Divine restoration — Family faith formation for October 24, 2021


Invite various persons to bring a designated item and use this liturgy as a way to begin your time of learning together.

One:    Come, let us gather around and see how the Spirit will nurture our faith today.

All:      Who is with us?  

One:    Christ, the light of the world.

(Place a candle on a table in your gathering place and light it.)

All:      Who is with us?

One:   The Love of God, who came to meet us in the world.

(Place a cross on a table in your gathering place)

All:      Who is with us?

One:    The Wisdom of God, who speaks through the scriptures  

(Place an open Bible on a table in your gathering place.)

All:      Who is with us?

One:    The Grace of God, who proclaims we are children of God

(Place a symbol of baptism – a bowl of water, a seashell – on a table in your gathering space.)

All:      Who is with us?

One:    Our risen Lord, who meets us at the Table.

(Place a symbol of Communion – a plate and cup, a loaf of bread and grapes – on a table in your gathering space.)

One:    We are here, Holy Spirit, ready for your leading.   

God sightings and prayer offerings

Invite each person to share where they saw or experienced God this week. Invite each person to share something a person, community, experience, event, etc. for which they want to offer prayer.

Good and gracious God, we thank you for all the ways you were and are present in our lives and in the world … [Invite each person to say aloud the sighting they named earlier.] We bring our prayers to you, prayers for … [Invite each person to say aloud the prayer need they named earlier.]. In Christ’s name, we pray. Amen.

Connecting with Scripture  — Psalm 126

Read the scripture aloud the first time using the New Revised Standard Version or the Common English Bible.

For the second reading of today’s text, watch and listen to this recording.  

Connecting through story

Watch and listen to the children’s book by Desmond Tutu, God’s Dream.

  • What are God’s dreams?
  • How do they bring joy?
  • In what ways do you help bring God’s dreams to life?

Connecting with our lives

Engage in dialogue

  • What great things has God done in the past?
  • What great things does God do now?
  • What does God do that brings our laughter?
  • What things can we do to bring laughter to God?
  • The text also talks about sorrow and weeping, what makes God sad and causes God to weep?
  • What would bring joy back to God?
  • When has God done marvelous and wonderful things for you?
  • When have you been sad?
  • What brought joy back to you?
  • Where do you think God is when you are sad and hurting?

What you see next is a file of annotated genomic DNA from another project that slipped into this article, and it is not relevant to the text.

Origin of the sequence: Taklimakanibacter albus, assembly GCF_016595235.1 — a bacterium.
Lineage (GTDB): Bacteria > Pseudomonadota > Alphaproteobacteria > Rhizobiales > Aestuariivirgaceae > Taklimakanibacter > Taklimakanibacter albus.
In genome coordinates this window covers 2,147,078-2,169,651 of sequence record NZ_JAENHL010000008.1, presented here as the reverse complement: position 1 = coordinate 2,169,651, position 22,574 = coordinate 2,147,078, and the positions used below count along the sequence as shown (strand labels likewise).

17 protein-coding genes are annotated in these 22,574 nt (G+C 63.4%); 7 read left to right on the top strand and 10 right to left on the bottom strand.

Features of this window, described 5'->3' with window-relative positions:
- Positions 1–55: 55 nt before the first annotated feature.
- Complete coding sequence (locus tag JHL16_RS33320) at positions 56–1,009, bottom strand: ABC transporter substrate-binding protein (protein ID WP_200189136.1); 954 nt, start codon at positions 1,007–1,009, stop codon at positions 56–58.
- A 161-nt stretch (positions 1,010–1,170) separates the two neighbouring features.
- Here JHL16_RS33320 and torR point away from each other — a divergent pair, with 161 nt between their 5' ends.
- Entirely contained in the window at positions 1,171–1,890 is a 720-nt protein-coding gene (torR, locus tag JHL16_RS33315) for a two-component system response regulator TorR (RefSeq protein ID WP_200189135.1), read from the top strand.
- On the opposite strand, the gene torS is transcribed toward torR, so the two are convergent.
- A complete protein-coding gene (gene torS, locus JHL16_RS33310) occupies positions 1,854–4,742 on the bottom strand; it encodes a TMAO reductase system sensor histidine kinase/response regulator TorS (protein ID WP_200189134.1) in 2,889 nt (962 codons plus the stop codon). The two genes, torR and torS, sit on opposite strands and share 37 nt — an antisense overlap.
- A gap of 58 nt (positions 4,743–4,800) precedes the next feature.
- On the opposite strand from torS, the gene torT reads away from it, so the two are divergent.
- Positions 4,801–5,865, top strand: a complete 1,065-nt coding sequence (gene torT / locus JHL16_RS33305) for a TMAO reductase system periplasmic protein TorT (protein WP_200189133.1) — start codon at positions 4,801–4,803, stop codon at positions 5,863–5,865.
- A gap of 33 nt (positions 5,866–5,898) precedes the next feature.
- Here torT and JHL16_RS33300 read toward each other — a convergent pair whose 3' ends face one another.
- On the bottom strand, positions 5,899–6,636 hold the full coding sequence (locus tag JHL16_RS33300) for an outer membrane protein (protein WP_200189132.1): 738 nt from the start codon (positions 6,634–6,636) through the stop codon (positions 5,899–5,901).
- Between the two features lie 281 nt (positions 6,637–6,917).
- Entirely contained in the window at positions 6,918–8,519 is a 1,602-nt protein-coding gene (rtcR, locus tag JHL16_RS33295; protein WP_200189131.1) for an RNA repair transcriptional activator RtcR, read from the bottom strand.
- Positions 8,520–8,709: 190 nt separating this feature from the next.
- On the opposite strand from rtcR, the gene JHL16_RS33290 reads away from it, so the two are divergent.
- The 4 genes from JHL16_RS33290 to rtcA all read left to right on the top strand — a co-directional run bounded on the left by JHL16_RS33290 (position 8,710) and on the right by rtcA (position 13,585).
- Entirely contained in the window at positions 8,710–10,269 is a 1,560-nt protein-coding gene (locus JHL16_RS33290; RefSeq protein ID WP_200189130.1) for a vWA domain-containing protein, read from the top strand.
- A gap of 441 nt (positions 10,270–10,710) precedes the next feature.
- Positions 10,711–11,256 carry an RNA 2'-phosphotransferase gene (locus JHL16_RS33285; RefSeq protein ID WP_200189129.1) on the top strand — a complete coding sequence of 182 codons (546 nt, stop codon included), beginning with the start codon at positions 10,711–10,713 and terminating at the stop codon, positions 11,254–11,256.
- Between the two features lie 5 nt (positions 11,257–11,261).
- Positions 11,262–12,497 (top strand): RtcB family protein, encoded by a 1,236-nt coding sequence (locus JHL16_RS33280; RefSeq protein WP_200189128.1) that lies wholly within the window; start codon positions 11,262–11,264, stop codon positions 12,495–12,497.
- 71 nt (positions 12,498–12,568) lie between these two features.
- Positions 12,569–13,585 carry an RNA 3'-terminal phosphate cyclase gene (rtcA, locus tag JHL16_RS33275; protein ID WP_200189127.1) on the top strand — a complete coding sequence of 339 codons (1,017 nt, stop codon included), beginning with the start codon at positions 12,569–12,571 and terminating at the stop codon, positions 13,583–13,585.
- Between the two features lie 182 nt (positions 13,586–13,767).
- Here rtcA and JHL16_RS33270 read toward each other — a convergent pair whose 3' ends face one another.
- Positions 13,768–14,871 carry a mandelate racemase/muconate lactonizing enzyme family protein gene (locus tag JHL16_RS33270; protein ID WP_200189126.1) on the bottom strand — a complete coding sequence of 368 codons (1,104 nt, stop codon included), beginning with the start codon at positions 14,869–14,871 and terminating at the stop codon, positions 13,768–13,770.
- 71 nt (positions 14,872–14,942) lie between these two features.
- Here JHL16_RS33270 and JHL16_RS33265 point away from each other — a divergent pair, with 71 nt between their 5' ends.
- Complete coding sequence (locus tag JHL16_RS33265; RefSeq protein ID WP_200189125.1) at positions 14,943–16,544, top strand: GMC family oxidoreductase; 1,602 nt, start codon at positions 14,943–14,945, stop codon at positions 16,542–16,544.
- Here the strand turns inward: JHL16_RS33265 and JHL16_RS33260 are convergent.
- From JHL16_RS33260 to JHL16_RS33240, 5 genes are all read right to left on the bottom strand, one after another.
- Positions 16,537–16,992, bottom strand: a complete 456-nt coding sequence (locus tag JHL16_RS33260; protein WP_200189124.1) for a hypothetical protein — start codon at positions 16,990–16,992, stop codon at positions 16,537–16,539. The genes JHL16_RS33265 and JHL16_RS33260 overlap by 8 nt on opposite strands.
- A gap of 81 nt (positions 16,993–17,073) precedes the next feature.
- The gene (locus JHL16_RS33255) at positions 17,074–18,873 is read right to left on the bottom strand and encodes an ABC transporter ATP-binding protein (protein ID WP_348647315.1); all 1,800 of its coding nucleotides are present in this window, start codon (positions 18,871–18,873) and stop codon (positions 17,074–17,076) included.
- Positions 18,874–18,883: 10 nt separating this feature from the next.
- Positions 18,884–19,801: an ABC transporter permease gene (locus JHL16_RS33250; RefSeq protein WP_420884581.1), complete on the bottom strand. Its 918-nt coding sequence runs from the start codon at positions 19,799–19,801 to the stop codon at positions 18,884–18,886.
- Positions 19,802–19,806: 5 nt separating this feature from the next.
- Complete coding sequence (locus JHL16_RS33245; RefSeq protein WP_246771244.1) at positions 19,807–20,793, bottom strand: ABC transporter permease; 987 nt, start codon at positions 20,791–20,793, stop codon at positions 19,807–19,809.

• To whom do you turn when you are sad?
  • What brings your job back?
  • How would you define restoration?
  • How does our world need restoring?
  • How can God use us to bring about restoration in those situations?
  • How does God use you to bring joy and rejoicing to your family, friends and neighbors?

Teaching Points that can be incorporated into your discussion

  • All four lectionary texts this week speak to some aspect of restoration. The Gospel reading in Mark is Jesus returns the sight to Bartimaeus. The Old Testament passage is the return of Job’s fortunes. The author of Hebrews writes of a people burdened by sin but reconciled with God through Christ.
  • The themes in today’s Psalm imply it may have been written after the return of Israel from Babylonian exile. The Psalmist longs for a time when Israel’s fortune, political power and land would be restored to its former glory.
  • One of the powerful things about this Psalm is in the interplay between remembering and celebrating the glorious things God has done in the past and the absolute trust and joy that God will do the same in the present and in the future.
  • There is nothing that we can do, that the world can do to us – no matter how hurt, broken and sad – that God cannot bring about healing, hope and restoration.
  • Restoration takes many forms both in Scripture and in our lives. We are restored to wholeness when illness is cured or in the resurrection that comes with death. Our relationship with God, broken by our own rebellion and disobedience, is restored by the reconciling act of Jesus Christ.
  • Remembering what God has done reminds us what God will do now and in the future.
  • Even weeping will be turned into joy.

Identify a place or situation in your community or the world that is broken, hurting and in need restoration. Then, think about how you might play a part in bringing restoration or joy to that concern. Now, as a family, take time this week to volunteer so that God may use you to bring some joy and healing.  


Close your time together by praying for one another, your neighbor, community and the world.

Rebecca Davis is the associate professor of Christian education at Union Presbyterian Seminary in Charlotte, North Carolina. A teaching elder and certified educator, she served congregations for over 20 years before moving into academic teaching. In addition to teaching and mentoring students, her passion is child advocacy and ministry.